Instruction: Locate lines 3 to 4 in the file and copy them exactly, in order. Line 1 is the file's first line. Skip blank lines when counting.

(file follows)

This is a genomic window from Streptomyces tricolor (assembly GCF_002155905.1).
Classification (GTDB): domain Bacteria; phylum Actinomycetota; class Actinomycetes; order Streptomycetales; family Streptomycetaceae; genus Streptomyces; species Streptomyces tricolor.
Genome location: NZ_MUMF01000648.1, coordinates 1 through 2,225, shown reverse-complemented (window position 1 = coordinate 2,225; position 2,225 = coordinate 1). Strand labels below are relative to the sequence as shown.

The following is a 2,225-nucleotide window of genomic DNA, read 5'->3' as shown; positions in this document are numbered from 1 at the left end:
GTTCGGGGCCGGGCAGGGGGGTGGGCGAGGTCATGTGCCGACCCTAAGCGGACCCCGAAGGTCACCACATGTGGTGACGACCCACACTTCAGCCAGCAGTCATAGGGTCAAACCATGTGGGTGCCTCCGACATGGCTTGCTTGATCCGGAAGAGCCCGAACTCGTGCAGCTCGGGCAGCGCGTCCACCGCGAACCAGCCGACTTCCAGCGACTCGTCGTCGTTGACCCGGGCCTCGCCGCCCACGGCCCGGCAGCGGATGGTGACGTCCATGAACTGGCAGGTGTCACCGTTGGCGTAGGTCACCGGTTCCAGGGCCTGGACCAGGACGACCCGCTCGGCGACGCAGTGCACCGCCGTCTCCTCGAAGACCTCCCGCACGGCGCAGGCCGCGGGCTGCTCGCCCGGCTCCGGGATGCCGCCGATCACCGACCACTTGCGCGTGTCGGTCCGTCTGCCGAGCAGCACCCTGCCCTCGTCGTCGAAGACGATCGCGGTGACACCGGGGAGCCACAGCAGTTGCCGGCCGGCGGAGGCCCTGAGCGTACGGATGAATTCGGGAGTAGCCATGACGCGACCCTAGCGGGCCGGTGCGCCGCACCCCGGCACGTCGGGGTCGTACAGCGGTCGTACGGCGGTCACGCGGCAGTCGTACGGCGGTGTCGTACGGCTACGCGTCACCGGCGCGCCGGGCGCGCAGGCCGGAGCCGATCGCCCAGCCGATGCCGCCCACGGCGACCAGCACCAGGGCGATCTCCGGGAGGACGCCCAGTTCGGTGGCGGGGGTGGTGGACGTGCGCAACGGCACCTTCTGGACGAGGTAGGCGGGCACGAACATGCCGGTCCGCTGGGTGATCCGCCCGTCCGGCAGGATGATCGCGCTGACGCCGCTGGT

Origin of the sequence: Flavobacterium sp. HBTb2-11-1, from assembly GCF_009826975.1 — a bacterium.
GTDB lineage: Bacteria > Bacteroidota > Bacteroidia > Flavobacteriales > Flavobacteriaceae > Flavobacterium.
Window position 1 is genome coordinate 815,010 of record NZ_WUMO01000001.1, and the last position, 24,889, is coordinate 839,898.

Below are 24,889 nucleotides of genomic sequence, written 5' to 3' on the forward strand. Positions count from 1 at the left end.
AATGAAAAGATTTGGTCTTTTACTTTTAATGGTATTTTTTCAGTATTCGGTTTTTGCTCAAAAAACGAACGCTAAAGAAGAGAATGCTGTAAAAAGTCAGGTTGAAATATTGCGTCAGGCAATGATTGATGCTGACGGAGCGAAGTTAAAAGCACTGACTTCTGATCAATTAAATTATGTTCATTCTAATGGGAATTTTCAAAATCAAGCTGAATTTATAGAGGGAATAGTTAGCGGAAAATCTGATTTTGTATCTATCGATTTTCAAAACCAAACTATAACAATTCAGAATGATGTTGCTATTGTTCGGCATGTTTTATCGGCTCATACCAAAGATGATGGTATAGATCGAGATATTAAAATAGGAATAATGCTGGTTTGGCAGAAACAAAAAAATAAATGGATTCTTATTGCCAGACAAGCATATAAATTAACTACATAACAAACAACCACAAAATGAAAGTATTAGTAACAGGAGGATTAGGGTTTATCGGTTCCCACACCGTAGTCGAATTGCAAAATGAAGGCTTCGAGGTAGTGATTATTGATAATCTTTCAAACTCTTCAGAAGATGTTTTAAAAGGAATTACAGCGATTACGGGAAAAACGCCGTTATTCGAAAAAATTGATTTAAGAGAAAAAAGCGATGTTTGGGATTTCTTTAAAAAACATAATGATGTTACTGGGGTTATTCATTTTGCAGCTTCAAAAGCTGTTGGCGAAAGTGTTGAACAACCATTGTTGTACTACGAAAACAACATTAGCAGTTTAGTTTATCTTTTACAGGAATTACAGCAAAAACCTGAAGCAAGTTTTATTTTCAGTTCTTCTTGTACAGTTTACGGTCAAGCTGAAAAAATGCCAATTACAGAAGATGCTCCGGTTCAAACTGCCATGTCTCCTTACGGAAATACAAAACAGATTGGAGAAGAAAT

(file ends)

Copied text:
Genome location: NZ_MUMF01000648.1, coordinates 1 through 2,225, shown reverse-complemented (window position 1 = coordinate 2,225; position 2,225 = coordinate 1). Strand labels below are relative to the sequence as shown.

The following is a 2,225-nucleotide window of genomic DNA, read 5'->3' as shown; positions in this document are numbered from 1 at the left end: